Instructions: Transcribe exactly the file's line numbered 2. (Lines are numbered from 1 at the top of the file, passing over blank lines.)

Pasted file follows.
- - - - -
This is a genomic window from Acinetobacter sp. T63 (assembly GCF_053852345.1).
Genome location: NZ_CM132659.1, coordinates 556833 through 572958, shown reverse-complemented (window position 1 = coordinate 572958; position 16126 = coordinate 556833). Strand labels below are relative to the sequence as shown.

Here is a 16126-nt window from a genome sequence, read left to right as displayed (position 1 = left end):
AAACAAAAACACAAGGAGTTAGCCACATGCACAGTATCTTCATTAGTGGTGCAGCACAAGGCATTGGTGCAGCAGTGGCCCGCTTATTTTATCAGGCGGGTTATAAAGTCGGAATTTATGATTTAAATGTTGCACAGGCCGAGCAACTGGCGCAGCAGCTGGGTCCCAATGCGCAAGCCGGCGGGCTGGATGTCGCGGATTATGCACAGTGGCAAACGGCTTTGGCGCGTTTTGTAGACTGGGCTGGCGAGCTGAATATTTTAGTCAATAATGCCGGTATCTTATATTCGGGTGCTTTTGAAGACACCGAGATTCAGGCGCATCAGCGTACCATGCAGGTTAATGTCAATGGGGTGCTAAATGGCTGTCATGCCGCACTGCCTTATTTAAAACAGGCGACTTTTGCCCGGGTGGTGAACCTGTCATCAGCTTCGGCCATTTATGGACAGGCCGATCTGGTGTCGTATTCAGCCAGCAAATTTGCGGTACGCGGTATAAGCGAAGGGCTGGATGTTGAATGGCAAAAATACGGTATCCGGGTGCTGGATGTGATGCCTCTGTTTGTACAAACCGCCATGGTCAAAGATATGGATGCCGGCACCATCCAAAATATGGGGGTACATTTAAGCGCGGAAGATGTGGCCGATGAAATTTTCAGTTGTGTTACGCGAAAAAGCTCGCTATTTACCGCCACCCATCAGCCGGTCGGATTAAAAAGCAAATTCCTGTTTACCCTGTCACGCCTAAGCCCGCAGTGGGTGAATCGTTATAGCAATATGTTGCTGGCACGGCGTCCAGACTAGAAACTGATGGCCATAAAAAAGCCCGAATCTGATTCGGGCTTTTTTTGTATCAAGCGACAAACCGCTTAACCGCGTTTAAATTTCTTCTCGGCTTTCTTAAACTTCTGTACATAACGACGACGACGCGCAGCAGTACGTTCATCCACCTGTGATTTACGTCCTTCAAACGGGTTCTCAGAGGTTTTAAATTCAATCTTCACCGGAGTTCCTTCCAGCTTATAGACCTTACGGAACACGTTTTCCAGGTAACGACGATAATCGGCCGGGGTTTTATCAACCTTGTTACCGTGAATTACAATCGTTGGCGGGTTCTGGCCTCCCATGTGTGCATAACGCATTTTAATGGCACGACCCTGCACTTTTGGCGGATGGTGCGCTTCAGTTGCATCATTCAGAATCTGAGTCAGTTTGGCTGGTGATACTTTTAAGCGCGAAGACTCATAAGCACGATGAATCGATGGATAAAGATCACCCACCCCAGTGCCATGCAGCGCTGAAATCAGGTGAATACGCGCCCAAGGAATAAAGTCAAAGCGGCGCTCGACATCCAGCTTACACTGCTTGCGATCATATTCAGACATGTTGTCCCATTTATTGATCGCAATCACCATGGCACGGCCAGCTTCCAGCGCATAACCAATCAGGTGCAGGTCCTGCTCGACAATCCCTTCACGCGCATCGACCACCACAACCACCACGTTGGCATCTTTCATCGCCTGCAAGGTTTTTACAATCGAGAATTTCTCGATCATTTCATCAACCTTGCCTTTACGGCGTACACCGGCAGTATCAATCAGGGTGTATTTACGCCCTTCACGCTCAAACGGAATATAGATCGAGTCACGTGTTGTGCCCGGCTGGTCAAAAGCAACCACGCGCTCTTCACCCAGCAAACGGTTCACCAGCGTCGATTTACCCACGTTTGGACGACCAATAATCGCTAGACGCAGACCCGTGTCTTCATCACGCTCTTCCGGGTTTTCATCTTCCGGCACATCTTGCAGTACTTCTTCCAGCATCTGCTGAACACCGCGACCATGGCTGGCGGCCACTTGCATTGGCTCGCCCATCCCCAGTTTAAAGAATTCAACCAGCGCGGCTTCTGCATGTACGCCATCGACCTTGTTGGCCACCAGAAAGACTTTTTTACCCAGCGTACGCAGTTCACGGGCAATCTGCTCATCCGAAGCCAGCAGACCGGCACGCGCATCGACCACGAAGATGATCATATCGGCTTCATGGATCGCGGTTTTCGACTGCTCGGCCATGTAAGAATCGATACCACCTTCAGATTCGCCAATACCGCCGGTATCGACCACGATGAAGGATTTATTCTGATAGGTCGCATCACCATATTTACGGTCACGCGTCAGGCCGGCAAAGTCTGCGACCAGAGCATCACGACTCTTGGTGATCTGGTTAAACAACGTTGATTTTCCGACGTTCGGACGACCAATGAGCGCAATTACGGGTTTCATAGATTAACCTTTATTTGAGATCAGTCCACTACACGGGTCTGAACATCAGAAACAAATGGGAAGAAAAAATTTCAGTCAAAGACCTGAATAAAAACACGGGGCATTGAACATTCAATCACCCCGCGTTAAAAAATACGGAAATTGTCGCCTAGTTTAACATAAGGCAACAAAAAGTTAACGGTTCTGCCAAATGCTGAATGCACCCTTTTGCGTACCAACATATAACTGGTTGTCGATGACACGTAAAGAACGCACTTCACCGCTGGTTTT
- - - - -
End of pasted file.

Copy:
Genome location: NZ_CM132659.1, coordinates 556833 through 572958, shown reverse-complemented (window position 1 = coordinate 572958; position 16126 = coordinate 556833). Strand labels below are relative to the sequence as shown.